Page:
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What to shoot in Boston?

Discussion in 'Open Discussion' started by DeeJayK, Mar 9, 2015.

  1. DeeJayK

    DeeJayK Mu-43 Hall of Famer

    Feb 8, 2011
    Pacific Northwest, USA
    Keith
    I'm taking a spring break trip to the Northeast US with the family. We're going to be spending a few days in Boston on the second weekend of April -- hopefully it will have stopped snowing by then. ;) We're staying in Charlestown a few blocks from the Bunker Hill monument and will be using public transportation (no vehicle). We're planning on walking the Freedom Trail, visiting the U.S.S. Constitution, etc. Depending on the weather we may rent a car one day and drive up to the coast of Maine or something.

    I'm curious if anyone on this forum can recommend some picturesque locations that should be on my agenda. My research has turned up a few places I'd like to try to capture such as cobblestoned Acorn Street and historic Trinity Church, but I'm sure there are plenty more. Where are the best viewpoints from which to capture iconic Boston landmarks? Any particularly good spots for people-watching?

    Also, if anyone can recommend some good, local eateries, that would be wonderful.
     
  2. Carbonman

    Carbonman Mu-43 All-Pro

    Jul 10, 2014
    Vancouver BC
    Graham
    Boston's an amazing historical city. Take one of the 'hop on, hop off' trolley bus tours around Boston; you'll see so much to photograph and be able to get off and be picked up by another one later. The driver gives an excellent history of Boston and Cambridge as he takes you around town. A word of advice - start early and get back on a ride that has you back to your hotel by about 4:00PM, they tend to get a backlog of riders late in the afternoon.
    I was there for the first time at the end of July. I'm going to take my wife there in the next year or so. It's the nicest American city I've visited in decades.
     
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  3. WT21

    WT21 Mu-43 Hall of Famer

    Feb 19, 2010
    Boston
    The photographic opportunities are limitless. Beacon Hill. Harvard Square. Faneuil Hall. Columbus park. North End. Boston Public Gardens (a MUST -- ride the swan boats). Boston Common (Gardens are better, though). Boston public library (inside -- see the John Singer Sargent paintings). The city is super walkable. A bit outside the city, visit the Boston College campus (very nice!). It just goes on and on.

    If there is any bad weather, then the Museum of Fine Arts is a nice, small museum in the BackBay (near to Fenway and Northeastern University).

    I would recommend a fish eye -- maybe even the lens cap fish eye which would be nice and light. Or a wide normal zoom (7-14, 9-18, or 12-35 or 12-40). Boston is a small and tight city so there aren't that many needs for telephoto, except maybe if you did a Boston Harbor cruise, or visited some of the Harbor Islands, but I'm thinking not in April.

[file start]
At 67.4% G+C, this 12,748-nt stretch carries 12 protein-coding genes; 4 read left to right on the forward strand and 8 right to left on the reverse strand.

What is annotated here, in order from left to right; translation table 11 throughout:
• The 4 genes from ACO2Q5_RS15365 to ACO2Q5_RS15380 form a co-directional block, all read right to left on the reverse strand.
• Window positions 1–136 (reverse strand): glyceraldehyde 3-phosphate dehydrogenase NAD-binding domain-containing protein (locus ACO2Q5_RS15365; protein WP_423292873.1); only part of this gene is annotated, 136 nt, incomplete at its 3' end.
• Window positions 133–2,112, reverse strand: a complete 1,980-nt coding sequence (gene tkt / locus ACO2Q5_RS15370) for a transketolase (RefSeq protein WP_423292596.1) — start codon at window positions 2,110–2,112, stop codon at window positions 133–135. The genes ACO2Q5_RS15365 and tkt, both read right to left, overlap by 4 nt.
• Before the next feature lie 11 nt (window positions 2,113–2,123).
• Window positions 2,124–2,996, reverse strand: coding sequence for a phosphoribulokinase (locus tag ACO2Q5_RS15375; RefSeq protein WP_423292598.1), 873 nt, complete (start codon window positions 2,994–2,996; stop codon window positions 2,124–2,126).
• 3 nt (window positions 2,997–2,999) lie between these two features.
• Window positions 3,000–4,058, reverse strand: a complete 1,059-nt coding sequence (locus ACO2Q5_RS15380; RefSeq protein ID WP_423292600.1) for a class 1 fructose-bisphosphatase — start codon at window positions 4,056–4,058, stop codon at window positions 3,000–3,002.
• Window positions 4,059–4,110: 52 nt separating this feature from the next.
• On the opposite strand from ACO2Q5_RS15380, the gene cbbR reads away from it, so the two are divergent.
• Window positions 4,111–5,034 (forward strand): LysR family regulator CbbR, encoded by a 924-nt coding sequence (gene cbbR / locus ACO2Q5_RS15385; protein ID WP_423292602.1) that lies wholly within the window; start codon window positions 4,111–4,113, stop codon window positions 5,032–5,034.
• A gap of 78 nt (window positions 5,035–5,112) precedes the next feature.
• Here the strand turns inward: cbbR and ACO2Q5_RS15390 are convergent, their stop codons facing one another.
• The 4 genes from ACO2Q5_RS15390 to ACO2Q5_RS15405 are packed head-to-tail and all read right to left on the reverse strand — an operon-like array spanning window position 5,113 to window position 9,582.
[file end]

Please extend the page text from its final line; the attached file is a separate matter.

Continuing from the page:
Try to visit the Top of the Pru to see around Boston. There's also a restaurant there. It's not great food and it's pricey, but if you'd rather be sightseeing during the day, then make a dinner at the top of the Pru.

    For outside Boston, visit Lexington Green. Are you going to be here on Patriots Day (April 20)? If so, plan to watch the marathon. If you can, go out to Wellesley, and walk the grounds of Wellesley College and follow the marathon from Wellesley. Look up that start times and be there for when the leaders come through, especially when the ladies group comes by Wellesley College (a woman's college). It's crazy. If you are here on Patriot's day, you can also get up blindingly early (like, 4am) and see the recreation of the Battle of Lexington. This should be, IMO, a bucket list item that many people simply don't know about. You might think the later Battle of Concord is just the same, but it's not. Lexington is special. Out in the burbs, you will want a telephoto -- moderate to long.

    April, especially this year, is not likely to be leafed or flowered, so nature hikes are not going to be that interesting (but they would be muddy!). Stick to architecture and historical places. Other suburban spots -- Rockport to the north or Newport in Rhode Island (though Newport would eat up one whole day). If you were one month later, I'd also suggest Maine and New Hampshire locations, as they are only 1-2 hours away, but April is mud season up north, and not yet worth the trip.

    Gosh, there is SO much more else.
     
    Last edited: Mar 9, 2015
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  4. WT21

    WT21 Mu-43 Hall of Famer

    Feb 19, 2010
    Boston
    Oh -- missed "and the family" if you have kids you can also look at the museum of science on a rainy/gross day (if they kids are youngish). The aquarium is OK, but I think the MOS is better. The childrens museum is also nice if it's a bad day, and if your kids are real young.

    Go to Mike's pastry in the north end (hope you like crowds) and get dinner at the northend, too (Italian section -- book a reservation).